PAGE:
St Annes sand dunes development: residents' dismay as bid for late-night music and alcohol licence is submitted

Work is underway at the St Annes North Beach Windsports Centre as the building is transformed into a bustling cafe and hub for existing wind sports clubs.

By Wes Holmes
Wednesday, 3rd August 2022, 12:30 pm

But people living on North Promenade have raised concerns as a new application for the development to play live music and serve alcohol beyond normal pub hours – from 9am until midnight – has recently been submitted to Fylde Council.

They fear the changes to the £300,000 development, which was announced by the council in January, will cause irreparable damage to the tranquility of the sand dunes, which are home to various breeding birds including stonechat, skylark, linnet and reed bunting.

Sonia Yorke, 60, who lives near the sand dunes, said: “Fylde Council has spent a lot of money on these dunes, protecting and preserving them, and we’re all very concerned.

North Beach Wind Sports Centre next to North Beach car park

"I go out every day on the sand dunes, morning and evening, and so I’ve got the know the dunes extremely well, along with my neighbours. The rhythm of the sea, the tides, the storms, the wildlife on the dunes we watch day in and out.

"Nobody is concerned that there is going to be a cafe and wind sports centre. We think that is brilliant and everybody is well behind that. What the concern is for all of us is that they now want to apply for a drinks licence until midnight and live music.

“You suddenly think – why? Why go from a nice beach-side cafe to a late-night drinking establishment with loud music?

“It will affect the dunes, as well as the people living here, with the noise and the drinking and possible antisocial behaviour.

North Beach Wind Sports Centre next to North Beach car park

“There are rare sand lizards, there are nesting birds, there’s quite an eco-system on these dunes, and it would be quite sad to see all these people trailing up and down the dunes. A little bit of consideration needs to be given to the environment and the peoeple that live here.

“We talk about saving the planet and being considerate to nature. It seems to me they are putting profit above nature here.”

A Fylde Council spokesman said residents could object to the proposals until August 4, when the application is to be considered by the planning committee.

Peter Savic, 60, of Clifton Drive North, said: “It’s quite a big investment, costing somebody £300k. Why spend that much money there? If you want to run a bar, why do it here?

North Beach Wind Sports Centre next to North Beach car park

“My main concern would be noise from the premises, because they’ve applied for an entertainment licence. Then you’ve got noise from people leaving late at night, noise from vehicles in the car park, taxis coming to pick people up.

“Antisocial behaviour is also a worry. You can imagine drink does not mix with younger people on the beach and in the car park.

“Everybody who I have spoken to so far – there must have been about six or seven – all have the view that this is the wrong place for this sort of development. This is something that should be in the town centre, not on the beach.”

The newly renovated windsports centre will be used as a home for the Kite Surfing Club and Land Yacht Club, with a designated common room, hot showers, toilet facilities and a workshop and garage area for storage and equipment repairs.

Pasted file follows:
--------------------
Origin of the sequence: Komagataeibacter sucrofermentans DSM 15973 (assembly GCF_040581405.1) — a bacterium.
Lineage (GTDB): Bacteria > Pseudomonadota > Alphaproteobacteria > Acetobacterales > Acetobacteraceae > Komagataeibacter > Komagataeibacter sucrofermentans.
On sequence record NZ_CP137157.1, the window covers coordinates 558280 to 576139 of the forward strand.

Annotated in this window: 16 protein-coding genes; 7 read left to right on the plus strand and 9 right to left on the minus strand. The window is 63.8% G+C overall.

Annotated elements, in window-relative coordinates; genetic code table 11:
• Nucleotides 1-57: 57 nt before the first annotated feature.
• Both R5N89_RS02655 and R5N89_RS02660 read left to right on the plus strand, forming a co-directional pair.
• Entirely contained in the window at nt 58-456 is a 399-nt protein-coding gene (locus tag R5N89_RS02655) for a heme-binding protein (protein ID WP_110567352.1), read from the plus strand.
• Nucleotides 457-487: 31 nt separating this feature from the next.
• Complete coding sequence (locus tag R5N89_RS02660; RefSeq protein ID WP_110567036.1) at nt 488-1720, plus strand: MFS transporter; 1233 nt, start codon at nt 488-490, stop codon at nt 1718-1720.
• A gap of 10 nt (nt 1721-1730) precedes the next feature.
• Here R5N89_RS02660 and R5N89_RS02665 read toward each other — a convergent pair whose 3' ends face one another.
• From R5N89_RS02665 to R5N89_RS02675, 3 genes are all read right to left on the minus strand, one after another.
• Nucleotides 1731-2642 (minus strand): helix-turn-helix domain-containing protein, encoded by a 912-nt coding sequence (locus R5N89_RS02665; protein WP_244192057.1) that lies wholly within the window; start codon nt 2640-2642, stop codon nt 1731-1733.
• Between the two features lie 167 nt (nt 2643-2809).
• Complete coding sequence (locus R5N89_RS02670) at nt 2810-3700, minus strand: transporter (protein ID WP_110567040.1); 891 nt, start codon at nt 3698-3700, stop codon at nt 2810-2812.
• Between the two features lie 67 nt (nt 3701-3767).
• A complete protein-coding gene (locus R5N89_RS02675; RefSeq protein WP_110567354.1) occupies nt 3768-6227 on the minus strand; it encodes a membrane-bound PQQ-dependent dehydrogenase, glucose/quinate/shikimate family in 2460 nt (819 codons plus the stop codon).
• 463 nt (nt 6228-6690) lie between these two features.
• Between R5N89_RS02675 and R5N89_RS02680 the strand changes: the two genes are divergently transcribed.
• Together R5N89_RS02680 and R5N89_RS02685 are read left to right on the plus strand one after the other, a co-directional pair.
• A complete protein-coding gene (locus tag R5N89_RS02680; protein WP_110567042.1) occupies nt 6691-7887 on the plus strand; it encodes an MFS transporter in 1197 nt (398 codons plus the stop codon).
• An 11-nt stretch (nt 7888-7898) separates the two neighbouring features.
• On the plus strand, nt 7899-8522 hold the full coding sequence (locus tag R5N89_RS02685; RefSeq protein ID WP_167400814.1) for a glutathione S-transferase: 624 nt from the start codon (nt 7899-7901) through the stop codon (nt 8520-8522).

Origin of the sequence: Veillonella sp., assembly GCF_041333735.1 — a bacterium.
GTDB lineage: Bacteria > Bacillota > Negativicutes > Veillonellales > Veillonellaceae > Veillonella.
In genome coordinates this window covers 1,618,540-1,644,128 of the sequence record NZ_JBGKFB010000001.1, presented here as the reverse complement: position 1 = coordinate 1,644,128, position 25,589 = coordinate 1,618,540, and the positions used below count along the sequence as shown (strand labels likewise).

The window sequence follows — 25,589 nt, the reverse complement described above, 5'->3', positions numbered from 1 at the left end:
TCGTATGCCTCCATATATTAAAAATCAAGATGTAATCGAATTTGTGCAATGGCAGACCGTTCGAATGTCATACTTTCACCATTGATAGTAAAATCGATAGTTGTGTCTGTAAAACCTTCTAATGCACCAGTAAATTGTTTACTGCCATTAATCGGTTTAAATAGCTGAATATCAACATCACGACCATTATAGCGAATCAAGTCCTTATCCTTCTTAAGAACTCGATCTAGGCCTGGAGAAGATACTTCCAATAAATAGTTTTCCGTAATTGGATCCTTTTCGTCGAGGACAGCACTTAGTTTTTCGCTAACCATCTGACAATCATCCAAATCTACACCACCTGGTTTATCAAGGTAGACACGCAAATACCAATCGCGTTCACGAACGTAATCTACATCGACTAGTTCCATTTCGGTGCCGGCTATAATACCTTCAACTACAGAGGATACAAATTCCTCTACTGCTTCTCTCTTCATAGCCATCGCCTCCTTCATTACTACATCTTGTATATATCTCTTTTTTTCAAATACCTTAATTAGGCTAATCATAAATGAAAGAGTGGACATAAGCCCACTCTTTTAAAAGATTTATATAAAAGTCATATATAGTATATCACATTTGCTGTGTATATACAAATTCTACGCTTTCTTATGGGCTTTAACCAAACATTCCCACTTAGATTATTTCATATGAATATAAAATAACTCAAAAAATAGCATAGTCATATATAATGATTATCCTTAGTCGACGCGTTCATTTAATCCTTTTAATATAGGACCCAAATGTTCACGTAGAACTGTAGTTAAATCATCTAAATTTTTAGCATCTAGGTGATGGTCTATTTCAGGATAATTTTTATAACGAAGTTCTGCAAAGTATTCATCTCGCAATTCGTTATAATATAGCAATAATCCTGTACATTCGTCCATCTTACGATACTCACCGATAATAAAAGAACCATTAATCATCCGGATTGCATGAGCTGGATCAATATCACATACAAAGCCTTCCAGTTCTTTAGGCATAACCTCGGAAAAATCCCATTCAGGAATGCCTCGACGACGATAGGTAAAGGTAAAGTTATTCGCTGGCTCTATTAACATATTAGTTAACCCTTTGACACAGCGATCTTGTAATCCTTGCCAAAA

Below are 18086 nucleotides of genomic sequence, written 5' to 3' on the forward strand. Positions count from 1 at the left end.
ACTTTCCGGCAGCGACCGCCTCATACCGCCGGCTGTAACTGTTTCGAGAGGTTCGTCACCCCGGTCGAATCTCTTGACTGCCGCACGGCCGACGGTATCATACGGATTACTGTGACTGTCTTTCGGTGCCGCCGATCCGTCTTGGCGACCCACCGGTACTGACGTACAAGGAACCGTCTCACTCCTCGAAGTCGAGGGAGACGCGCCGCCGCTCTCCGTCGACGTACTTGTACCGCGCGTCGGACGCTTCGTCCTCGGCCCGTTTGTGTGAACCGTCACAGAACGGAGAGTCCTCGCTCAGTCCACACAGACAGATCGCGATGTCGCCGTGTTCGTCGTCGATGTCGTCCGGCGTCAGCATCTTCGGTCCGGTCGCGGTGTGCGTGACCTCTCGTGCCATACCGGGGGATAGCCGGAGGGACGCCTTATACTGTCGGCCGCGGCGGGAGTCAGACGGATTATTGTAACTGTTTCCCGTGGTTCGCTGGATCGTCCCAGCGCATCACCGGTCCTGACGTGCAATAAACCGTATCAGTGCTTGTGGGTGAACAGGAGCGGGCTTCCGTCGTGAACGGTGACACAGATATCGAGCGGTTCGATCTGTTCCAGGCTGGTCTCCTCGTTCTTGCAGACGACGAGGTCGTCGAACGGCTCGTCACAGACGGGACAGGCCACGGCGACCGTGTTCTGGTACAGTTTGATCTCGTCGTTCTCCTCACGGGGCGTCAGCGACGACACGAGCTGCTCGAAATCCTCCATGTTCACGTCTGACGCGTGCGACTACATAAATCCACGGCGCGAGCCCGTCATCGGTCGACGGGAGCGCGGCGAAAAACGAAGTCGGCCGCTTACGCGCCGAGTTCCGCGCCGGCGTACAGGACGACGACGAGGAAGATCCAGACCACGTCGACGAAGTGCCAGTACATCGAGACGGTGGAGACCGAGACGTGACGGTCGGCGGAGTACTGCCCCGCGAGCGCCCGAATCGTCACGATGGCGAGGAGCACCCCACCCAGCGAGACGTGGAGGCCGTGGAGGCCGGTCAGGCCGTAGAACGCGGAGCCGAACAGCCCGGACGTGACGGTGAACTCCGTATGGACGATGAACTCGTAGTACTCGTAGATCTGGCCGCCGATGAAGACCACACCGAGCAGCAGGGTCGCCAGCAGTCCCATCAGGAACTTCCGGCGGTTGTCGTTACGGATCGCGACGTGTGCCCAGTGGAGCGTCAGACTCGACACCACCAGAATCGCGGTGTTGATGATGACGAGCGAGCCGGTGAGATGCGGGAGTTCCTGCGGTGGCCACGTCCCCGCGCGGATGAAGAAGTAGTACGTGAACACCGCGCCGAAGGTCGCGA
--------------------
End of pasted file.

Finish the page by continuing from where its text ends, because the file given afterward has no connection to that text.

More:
An annexe for the Fylde coast rangers and dunes staff will be linked into the rest of the building with a deck area, where public events will be held.

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Despite building work going ahead on the site, near the North Beach car park, the full extent of the development proposals have yet to be approved by Fylde Council.

In a consultation letter to the council date July 28, Natural England, the government's adviser for the natural environment, warned it may object to the build due to its ‘potential significant effects’ on the Ribble Estuary and protected areas, and requested further information in the form of a habitats regulation assessment.

A spokesman said: “Natural England has reviewed the submitted Construction Environmental Management Plan: Biodiversity (CEMP) and note it includes an assessment of potential impacts on internationally designated sites, along with measures proposed to minimise these impacts. We advise that on the basis of the information supplied that the application will impact the designated features of the above designated sites, and therefore Natural England advise that a HRA is required.”

However, a Fylde Council spokesman said it remains ‘unclear at present’ when that assessment will be submitted.

Fylde Council said:

"The facility has existing permission as a wind sports centre with ancillary café. A planning application has been submitted proposing alterations to the building and to how the premises are operated. This application was considered by the planning committee on June 22 2022

“A licensing application has also been submitted. This is a live application that is subject to consultation until August 4 after which officers will consider all feedback and prepare a report to go before the licensing panel.

“The council has received initial feedback from Natural England on the planning application, however, it is unclear at present when further information will be submitted to discharge the requirements. Discussions are taking place with Natural England to ensure the information provided to them is sufficient to allow them to assess any impacts.”

Works have continued on the refurbishment after contractors were required to erect fencing to prevent any encroachment (personnel, materials, waste, plant and machinery) into the dune area.”